Faced with a state of permanent confrontation, conflict and ambiguity, the key to establishing an organised understanding of visual imagery is to take a stance. Taking a stance implies responsibility and political commitment. Technologies are ways of life, social orders, ways of viewing things. World disputes are disputes about how to see things. How should we look at things? Where should we look at them from?
Cyberfem is an attempt to show us this process and query its potential developments in the future. In the context of current geo-political, economic and cultural conflict, a wider, or expanded, version of cyber-feminism can, via partial policies, help to keep presumptions of difference within the same social order alive, and help us to visualize these differences.
Cyberfem imposes its expanded model of projects, embracing installations using various digital technologies, ranging from video to the PC screen with incorporated web devices, interactive projects, performances, lectures, documentation and Web projects. In most cases there is a notable incursion of the expanded field of feminist production into the electronic space, fostering an interrelation of real and virtual spaces as specific to the post-media condition of our culture.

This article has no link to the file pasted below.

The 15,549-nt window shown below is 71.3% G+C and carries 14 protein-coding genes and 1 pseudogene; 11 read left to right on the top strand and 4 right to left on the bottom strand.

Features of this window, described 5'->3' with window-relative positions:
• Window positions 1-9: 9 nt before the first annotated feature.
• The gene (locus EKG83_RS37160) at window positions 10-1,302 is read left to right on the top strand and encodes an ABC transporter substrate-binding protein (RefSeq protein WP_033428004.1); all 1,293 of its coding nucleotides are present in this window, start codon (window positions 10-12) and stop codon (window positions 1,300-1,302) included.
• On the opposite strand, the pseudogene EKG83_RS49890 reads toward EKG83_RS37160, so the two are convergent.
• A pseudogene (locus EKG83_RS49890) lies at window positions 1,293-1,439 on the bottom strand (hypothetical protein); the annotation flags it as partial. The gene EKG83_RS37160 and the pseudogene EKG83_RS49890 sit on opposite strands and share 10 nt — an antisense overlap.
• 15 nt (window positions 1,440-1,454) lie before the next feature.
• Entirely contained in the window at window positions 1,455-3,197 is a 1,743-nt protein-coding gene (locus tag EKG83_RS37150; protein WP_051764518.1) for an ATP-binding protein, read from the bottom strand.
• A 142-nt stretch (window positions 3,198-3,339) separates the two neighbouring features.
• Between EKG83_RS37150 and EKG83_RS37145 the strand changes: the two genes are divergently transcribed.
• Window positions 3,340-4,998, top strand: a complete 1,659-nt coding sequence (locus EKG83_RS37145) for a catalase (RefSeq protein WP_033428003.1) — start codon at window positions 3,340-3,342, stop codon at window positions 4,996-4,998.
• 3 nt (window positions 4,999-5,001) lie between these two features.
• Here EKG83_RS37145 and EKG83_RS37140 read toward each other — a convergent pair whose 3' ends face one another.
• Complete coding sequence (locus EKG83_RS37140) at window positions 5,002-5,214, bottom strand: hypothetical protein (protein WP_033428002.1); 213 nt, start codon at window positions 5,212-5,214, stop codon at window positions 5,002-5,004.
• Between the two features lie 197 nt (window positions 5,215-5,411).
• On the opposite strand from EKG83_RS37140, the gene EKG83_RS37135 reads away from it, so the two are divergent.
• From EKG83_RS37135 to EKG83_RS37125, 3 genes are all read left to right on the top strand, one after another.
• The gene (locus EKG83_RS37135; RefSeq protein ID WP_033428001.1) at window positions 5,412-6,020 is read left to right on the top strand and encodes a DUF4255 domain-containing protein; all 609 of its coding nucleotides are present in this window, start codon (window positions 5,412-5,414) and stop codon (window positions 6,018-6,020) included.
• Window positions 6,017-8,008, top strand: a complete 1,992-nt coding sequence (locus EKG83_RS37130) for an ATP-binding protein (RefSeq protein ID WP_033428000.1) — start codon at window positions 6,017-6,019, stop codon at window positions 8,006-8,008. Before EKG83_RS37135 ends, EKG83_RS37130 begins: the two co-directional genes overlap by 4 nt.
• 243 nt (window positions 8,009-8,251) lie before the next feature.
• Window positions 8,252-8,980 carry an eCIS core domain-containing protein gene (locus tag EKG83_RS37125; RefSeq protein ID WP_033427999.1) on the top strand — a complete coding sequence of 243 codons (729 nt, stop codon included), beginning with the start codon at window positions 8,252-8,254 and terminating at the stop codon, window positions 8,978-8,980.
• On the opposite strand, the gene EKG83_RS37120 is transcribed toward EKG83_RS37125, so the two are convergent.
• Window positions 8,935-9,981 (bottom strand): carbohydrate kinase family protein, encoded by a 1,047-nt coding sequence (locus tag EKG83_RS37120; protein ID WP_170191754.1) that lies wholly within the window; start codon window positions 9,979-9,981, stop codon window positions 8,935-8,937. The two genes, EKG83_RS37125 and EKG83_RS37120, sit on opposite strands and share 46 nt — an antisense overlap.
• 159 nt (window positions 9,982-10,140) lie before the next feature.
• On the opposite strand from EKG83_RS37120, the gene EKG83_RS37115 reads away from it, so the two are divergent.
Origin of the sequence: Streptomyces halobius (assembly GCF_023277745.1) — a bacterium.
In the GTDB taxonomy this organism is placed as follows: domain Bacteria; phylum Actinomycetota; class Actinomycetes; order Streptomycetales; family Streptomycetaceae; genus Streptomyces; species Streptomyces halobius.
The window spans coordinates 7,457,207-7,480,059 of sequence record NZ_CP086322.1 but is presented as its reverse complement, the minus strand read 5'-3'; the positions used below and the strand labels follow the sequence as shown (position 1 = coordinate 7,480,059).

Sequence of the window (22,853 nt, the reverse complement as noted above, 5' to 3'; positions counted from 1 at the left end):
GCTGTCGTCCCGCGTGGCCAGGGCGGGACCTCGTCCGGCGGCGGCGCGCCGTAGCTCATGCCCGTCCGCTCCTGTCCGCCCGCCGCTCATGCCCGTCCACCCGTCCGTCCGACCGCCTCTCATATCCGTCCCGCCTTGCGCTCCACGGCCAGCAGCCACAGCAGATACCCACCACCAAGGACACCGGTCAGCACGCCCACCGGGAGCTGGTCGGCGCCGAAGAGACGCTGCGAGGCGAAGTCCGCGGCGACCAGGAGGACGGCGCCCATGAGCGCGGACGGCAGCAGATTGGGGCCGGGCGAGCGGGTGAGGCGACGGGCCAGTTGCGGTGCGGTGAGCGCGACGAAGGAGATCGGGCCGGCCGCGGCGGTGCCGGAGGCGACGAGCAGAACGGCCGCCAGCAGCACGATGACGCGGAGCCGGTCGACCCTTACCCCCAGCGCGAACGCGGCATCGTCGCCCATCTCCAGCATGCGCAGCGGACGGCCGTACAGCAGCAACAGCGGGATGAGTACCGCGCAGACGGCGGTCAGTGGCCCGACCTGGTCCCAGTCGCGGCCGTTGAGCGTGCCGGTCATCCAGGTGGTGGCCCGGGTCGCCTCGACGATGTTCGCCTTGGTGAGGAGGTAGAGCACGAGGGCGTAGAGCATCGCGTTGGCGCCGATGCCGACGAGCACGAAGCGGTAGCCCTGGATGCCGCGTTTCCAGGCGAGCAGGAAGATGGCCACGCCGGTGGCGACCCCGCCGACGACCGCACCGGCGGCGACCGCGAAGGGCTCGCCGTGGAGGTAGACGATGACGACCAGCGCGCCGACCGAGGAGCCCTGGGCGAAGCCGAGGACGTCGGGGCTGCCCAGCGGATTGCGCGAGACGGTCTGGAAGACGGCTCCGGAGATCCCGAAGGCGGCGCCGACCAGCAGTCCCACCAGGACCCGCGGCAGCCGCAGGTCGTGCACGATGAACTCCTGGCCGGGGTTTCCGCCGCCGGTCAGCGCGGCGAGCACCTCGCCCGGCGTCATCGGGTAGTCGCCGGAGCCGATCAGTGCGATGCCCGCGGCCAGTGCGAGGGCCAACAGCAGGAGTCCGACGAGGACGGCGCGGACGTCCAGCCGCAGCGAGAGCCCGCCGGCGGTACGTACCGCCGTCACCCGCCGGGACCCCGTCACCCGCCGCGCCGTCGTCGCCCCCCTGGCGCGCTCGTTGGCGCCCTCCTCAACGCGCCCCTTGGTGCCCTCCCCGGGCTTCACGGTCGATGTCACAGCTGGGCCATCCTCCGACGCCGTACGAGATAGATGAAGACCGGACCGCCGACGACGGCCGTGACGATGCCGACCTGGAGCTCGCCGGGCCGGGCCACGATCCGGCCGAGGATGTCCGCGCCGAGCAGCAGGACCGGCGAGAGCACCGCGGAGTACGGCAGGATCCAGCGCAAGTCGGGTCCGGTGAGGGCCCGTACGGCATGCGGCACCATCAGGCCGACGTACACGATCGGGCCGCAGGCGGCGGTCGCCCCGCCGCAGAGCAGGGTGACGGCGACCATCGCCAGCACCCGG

The exhibition occupies the main spaces at the Espai d´Art Contemporani of Castello. In some cases, the projects step outside the confines of the museum walls with performances, works in the public space and off-museum devices.
Annie Abrahams, Natalie Bookchin & Alexei Shulguin, Critical Art Ensemble, Salome Cuesta, Shu Lea Cheang, Coco Fusco & Ricardo Dominguez, Cindy Gabriela Flores, Dora Garcia, Marina Grzinic & Aina Smid, Lynn Hershmann, Identity\_Runners (Diane Ludin, Agnese Trocchi, Francesca da Rimini), Deb King, Olia Lialina, Jess Loseby, Margot Lovejoy, Kristin Lucas, Prema Murthy, Ana Navarrete, OBN (Old Boys Network), Julia Scher, Anne-Marie Schleiner & Talice Lee, Elisabeth Smolarz, Evelin Stermitz, Cornelia Sollfrank, subRosa (Hyla Willis Faith Wilding and James Tsang), Victoria Vesna, Linda Wallace and Eva Wohlgemuth.